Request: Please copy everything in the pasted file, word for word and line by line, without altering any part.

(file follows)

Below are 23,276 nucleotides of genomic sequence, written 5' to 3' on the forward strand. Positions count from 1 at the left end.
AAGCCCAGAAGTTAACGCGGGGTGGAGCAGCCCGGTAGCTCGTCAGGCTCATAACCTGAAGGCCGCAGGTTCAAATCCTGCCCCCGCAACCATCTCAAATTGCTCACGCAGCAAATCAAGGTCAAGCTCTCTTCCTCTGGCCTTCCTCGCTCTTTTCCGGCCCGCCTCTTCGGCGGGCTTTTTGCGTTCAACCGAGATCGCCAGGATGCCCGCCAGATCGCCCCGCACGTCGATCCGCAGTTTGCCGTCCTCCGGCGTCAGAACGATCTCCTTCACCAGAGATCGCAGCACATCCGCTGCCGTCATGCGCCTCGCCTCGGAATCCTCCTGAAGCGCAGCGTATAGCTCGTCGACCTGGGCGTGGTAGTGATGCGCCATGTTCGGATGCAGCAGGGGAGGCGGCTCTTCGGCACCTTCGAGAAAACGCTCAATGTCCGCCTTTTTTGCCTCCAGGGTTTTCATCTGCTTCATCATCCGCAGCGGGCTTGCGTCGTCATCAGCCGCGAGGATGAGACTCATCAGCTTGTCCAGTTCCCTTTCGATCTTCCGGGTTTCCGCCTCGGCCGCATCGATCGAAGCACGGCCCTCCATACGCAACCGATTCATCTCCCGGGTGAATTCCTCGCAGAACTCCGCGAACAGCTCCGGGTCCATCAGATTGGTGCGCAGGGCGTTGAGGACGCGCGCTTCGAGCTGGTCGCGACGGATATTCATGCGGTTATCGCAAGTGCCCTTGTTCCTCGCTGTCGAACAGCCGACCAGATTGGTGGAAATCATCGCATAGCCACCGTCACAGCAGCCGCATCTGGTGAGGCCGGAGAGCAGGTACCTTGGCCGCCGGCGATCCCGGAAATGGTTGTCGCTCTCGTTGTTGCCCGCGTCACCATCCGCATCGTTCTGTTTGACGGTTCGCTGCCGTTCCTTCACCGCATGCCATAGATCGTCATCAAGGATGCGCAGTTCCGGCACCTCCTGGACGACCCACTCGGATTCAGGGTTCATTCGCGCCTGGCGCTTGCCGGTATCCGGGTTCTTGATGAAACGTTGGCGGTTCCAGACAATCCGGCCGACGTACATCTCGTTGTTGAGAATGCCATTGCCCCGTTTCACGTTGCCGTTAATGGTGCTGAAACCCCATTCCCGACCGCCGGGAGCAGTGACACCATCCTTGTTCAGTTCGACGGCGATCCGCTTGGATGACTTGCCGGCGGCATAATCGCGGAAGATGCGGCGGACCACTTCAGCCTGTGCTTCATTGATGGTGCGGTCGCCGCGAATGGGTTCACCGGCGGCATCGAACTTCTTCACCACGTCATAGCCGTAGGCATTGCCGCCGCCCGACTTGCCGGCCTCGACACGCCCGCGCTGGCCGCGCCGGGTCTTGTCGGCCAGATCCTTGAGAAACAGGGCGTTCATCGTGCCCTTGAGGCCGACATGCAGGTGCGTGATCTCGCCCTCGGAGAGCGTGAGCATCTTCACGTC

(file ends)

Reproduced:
Below are 23,276 nucleotides of genomic sequence, written 5' to 3' on the forward strand. Positions count from 1 at the left end.
AAGCCCAGAAGTTAACGCGGGGTGGAGCAGCCCGGTAGCTCGTCAGGCTCATAACCTGAAGGCCGCAGGTTCAAATCCTGCCCCCGCAACCATCTCAAATTGCTCACGCAGCAAATCAAGGTCAAGCTCTCTTCCTCTGGCCTTCCTCGCTCTTTTCCGGCCCGCCTCTTCGGCGGGCTTTTTGCGTTCAACCGAGATCGCCAGGATGCCCGCCAGATCGCCCCGCACGTCGATCCGCAGTTTGCCGTCCTCCGGCGTCAGAACGATCTCCTTCACCAGAGATCGCAGCACATCCGCTGCCGTCATGCGCCTCGCCTCGGAATCCTCCTGAAGCGCAGCGTATAGCTCGTCGACCTGGGCGTGGTAGTGATGCGCCATGTTCGGATGCAGCAGGGGAGGCGGCTCTTCGGCACCTTCGAGAAAACGCTCAATGTCCGCCTTTTTTGCCTCCAGGGTTTTCATCTGCTTCATCATCCGCAGCGGGCTTGCGTCGTCATCAGCCGCGAGGATGAGACTCATCAGCTTGTCCAGTTCCCTTTCGATCTTCCGGGTTTCCGCCTCGGCCGCATCGATCGAAGCACGGCCCTCCATACGCAACCGATTCATCTCCCGGGTGAATTCCTCGCAGAACTCCGCGAACAGCTCCGGGTCCATCAGATTGGTGCGCAGGGCGTTGAGGACGCGCGCTTCGAGCTGGTCGCGACGGATATTCATGCGGTTATCGCAAGTGCCCTTGTTCCTCGCTGTCGAACAGCCGACCAGATTGGTGGAAATCATCGCATAGCCACCGTCACAGCAGCCGCATCTGGTGAGGCCGGAGAGCAGGTACCTTGGCCGCCGGCGATCCCGGAAATGGTTGTCGCTCTCGTTGTTGCCCGCGTCACCATCCGCATCGTTCTGTTTGACGGTTCGCTGCCGTTCCTTCACCGCATGCCATAGATCGTCATCAAGGATGCGCAGTTCCGGCACCTCCTGGACGACCCACTCGGATTCAGGGTTCATTCGCGCCTGGCGCTTGCCGGTATCCGGGTTCTTGATGAAACGTTGGCGGTTCCAGACAATCCGGCCGACGTACATCTCGTTGTTGAGAATGCCATTGCCCCGTTTCACGTTGCCGTTAATGGTGCTGAAACCCCATTCCCGACCGCCGGGAGCAGTGACACCATCCTTGTTCAGTTCGACGGCGATCCGCTTGGATGACTTGCCGGCGGCATAATCGCGGAAGATGCGGCGGACCACTTCAGCCTGTGCTTCATTGATGGTGCGGTCGCCGCGAATGGGTTCACCGGCGGCATCGAACTTCTTCACCACGTCATAGCCGTAGGCATTGCCGCCGCCCGACTTGCCGGCCTCGACACGCCCGCGCTGGCCGCGCCGGGTCTTGTCGGCCAGATCCTTGAGAAACAGGGCGTTCATCGTGCCCTTGAGGCCGACATGCAGGTGCGTGATCTCGCCCTCGGAGAGCGTGAGCATCTTCACGTC